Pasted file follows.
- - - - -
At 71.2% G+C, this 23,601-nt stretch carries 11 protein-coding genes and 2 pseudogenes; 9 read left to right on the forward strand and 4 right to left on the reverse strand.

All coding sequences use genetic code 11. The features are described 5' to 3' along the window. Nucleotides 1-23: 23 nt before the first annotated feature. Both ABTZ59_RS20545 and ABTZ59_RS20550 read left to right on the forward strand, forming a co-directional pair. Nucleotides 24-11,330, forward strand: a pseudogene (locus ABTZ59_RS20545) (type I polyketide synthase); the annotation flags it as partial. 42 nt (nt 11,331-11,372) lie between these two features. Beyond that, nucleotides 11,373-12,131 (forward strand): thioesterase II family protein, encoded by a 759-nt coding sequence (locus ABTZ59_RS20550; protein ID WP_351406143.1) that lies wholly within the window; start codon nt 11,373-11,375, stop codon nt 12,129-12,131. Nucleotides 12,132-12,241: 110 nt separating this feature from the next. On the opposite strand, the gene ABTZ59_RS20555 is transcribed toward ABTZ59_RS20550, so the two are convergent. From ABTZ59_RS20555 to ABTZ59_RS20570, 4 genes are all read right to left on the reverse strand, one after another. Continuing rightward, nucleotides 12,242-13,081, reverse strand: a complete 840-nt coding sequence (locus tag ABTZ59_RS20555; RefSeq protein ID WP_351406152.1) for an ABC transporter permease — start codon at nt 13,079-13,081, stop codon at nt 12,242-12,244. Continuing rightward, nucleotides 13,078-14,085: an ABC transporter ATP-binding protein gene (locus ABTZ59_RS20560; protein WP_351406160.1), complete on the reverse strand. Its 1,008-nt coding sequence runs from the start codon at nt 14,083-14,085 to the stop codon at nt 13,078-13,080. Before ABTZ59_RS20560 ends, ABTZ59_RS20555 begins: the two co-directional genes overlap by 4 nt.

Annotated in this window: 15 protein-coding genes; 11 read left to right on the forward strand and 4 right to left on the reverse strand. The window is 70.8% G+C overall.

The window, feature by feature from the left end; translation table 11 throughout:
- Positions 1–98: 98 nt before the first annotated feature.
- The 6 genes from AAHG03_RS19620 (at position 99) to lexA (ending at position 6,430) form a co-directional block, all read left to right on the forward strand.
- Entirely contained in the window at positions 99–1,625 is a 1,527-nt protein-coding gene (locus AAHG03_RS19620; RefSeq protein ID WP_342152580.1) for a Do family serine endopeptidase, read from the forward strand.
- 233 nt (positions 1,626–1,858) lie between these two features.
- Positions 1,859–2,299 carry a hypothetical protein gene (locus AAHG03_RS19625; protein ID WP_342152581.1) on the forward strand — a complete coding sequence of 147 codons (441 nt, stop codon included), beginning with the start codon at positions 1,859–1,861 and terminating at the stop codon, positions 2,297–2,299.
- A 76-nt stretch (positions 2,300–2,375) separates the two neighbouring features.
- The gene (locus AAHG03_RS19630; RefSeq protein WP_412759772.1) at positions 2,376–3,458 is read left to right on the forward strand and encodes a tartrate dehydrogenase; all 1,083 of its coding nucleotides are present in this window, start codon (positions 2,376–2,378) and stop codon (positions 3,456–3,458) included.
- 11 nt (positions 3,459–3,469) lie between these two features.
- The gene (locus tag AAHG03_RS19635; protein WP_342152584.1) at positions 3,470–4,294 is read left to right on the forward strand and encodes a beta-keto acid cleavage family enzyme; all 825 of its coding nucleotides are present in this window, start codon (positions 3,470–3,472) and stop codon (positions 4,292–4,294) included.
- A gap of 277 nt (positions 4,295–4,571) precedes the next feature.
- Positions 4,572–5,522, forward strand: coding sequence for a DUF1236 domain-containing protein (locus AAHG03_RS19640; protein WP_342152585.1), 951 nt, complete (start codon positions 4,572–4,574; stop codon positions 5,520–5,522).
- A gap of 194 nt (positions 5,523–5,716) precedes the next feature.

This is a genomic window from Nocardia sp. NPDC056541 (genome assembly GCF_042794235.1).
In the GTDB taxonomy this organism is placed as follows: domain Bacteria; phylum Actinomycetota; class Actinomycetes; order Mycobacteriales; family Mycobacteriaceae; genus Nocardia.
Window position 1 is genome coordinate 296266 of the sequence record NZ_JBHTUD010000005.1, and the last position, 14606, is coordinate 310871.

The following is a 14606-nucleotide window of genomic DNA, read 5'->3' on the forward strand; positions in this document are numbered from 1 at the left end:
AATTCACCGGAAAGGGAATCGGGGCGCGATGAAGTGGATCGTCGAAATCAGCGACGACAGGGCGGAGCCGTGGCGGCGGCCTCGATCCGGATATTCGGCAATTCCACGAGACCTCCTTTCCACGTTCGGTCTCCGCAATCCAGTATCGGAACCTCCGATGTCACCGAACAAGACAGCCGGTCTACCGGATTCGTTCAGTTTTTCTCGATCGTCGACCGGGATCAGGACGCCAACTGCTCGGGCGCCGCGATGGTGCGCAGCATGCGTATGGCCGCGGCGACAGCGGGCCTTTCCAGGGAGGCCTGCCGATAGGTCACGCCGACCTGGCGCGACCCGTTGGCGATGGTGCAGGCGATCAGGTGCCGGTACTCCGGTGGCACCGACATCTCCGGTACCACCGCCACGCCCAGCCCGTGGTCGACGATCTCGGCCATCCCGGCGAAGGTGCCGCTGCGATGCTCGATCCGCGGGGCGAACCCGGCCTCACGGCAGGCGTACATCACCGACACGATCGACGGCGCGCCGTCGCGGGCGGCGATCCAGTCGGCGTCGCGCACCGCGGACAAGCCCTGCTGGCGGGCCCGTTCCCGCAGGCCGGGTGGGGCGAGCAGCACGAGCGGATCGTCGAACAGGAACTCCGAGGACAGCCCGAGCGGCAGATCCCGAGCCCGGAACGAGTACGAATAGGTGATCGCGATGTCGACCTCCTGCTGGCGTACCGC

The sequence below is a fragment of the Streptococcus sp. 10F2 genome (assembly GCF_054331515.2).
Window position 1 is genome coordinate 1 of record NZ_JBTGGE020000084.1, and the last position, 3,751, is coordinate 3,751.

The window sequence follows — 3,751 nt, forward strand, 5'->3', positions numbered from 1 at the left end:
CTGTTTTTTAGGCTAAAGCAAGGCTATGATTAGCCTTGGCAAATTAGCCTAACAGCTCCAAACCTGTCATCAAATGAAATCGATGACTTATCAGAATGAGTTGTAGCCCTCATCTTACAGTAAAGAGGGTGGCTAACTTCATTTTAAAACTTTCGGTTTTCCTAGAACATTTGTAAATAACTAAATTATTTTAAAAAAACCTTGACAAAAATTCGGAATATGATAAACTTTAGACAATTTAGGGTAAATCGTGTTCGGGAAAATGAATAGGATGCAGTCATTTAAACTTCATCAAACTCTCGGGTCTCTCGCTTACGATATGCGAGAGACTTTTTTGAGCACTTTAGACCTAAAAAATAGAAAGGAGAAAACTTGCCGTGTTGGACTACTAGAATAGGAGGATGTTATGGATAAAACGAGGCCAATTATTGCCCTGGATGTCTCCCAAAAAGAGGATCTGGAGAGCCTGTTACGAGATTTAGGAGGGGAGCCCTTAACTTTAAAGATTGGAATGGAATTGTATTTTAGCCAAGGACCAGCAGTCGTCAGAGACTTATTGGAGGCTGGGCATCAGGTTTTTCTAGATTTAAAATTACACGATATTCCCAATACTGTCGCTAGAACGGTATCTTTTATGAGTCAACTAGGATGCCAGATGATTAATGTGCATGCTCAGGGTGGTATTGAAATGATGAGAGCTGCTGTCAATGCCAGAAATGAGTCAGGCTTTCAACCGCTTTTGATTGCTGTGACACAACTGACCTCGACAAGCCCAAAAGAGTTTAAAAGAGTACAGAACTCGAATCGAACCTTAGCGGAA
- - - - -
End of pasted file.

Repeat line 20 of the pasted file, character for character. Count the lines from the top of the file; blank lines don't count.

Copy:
The following is a 14606-nucleotide window of genomic DNA, read 5'->3' on the forward strand; positions in this document are numbered from 1 at the left end: